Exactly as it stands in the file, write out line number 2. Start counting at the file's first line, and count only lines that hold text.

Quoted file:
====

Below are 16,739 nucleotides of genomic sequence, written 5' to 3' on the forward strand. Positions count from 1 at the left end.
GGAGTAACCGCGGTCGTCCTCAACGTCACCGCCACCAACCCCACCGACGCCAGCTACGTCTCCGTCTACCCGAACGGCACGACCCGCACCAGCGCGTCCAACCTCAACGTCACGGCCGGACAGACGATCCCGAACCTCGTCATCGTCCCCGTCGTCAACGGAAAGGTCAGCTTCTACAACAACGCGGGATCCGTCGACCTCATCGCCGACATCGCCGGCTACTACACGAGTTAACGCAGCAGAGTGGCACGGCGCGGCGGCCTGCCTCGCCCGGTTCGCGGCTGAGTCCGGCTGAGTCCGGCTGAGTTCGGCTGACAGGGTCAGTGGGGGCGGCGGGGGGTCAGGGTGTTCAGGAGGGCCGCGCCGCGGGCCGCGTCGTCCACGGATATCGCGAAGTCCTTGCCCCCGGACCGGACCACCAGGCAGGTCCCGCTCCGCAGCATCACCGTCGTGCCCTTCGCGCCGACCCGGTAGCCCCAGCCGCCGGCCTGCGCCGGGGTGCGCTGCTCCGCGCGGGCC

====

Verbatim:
GGAGTAACCGCGGTCGTCCTCAACGTCACCGCCACCAACCCCACCGACGCCAGCTACGTCTCCGTCTACCCGAACGGCACGACCCGCACCAGCGCGTCCAACCTCAACGTCACGGCCGGACAGACGATCCCGAACCTCGTCATCGTCCCCGTCGTCAACGGAAAGGTCAGCTTCTACAACAACGCGGGATCCGTCGACCTCATCGCCGACATCGCCGGCTACTACACGAGTTAACGCAGCAGAGTGGCACGGCGCGGCGGCCTGCCTCGCCCGGTTCGCGGCTGAGTCCGGCTGAGTCCGGCTGAGTTCGGCTGACAGGGTCAGTGGGGGCGGCGGGGGGTCAGGGTGTTCAGGAGGGCCGCGCCGCGGGCCGCGTCGTCCACGGATATCGCGAAGTCCTTGCCCCCGGACCGGACCACCAGGCAGGTCCCGCTCCGCAGCATCACCGTCGTGCCCTTCGCGCCGACCCGGTAGCCCCAGCCGCCGGCCTGCGCCGGGGTGCGCTGCTCCGCGCGGGCC